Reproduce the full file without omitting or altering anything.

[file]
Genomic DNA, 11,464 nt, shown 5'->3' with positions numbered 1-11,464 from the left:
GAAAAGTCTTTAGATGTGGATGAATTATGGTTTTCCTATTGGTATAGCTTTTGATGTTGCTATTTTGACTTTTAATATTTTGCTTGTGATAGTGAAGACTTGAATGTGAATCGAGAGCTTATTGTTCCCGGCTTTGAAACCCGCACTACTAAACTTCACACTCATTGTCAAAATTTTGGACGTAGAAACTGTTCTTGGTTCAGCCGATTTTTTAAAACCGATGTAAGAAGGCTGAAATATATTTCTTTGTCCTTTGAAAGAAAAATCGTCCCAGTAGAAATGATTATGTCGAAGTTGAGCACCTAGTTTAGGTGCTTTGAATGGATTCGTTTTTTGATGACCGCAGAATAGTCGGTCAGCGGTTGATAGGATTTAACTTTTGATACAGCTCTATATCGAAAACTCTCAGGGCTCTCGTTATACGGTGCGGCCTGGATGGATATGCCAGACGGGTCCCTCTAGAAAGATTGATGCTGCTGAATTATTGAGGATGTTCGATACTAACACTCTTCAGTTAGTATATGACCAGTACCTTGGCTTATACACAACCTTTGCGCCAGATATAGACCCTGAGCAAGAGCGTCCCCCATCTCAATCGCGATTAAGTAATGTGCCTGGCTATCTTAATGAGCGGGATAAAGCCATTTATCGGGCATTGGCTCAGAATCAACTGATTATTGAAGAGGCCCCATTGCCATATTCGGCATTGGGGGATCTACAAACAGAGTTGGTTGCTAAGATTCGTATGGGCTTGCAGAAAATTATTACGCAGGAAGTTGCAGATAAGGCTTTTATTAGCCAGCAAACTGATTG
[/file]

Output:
Genomic DNA, 11,464 nt, shown 5'->3' with positions numbered 1-11,464 from the left:
GAAAAGTCTTTAGATGTGGATGAATTATGGTTTTCCTATTGGTATAGCTTTTGATGTTGCTATTTTGACTTTTAATATTTTGCTTGTGATAGTGAAGACTTGAATGTGAATCGAGAGCTTATTGTTCCCGGCTTTGAAACCCGCACTACTAAACTTCACACTCATTGTCAAAATTTTGGACGTAGAAACTGTTCTTGGTTCAGCCGATTTTTTAAAACCGATGTAAGAAGGCTGAAATATATTTCTTTGTCCTTTGAAAGAAAAATCGTCCCAGTAGAAATGATTATGTCGAAGTTGAGCACCTAGTTTAGGTGCTTTGAATGGATTCGTTTTTTGATGACCGCAGAATAGTCGGTCAGCGGTTGATAGGATTTAACTTTTGATACAGCTCTATATCGAAAACTCTCAGGGCTCTCGTTATACGGTGCGGCCTGGATGGATATGCCAGACGGGTCCCTCTAGAAAGATTGATGCTGCTGAATTATTGAGGATGTTCGATACTAACACTCTTCAGTTAGTATATGACCAGTACCTTGGCTTATACACAACCTTTGCGCCAGATATAGACCCTGAGCAAGAGCGTCCCCCATCTCAATCGCGATTAAGTAATGTGCCTGGCTATCTTAATGAGCGGGATAAAGCCATTTATCGGGCATTGGCTCAGAATCAACTGATTATTGAAGAGGCCCCATTGCCATATTCGGCATTGGGGGATCTACAAACAGAGTTGGTTGCTAAGATTCGTATGGGCTTGCAGAAAATTATTACGCAGGAAGTTGCAGATAAGGCTTTTATTAGCCAGCAAACTGATTG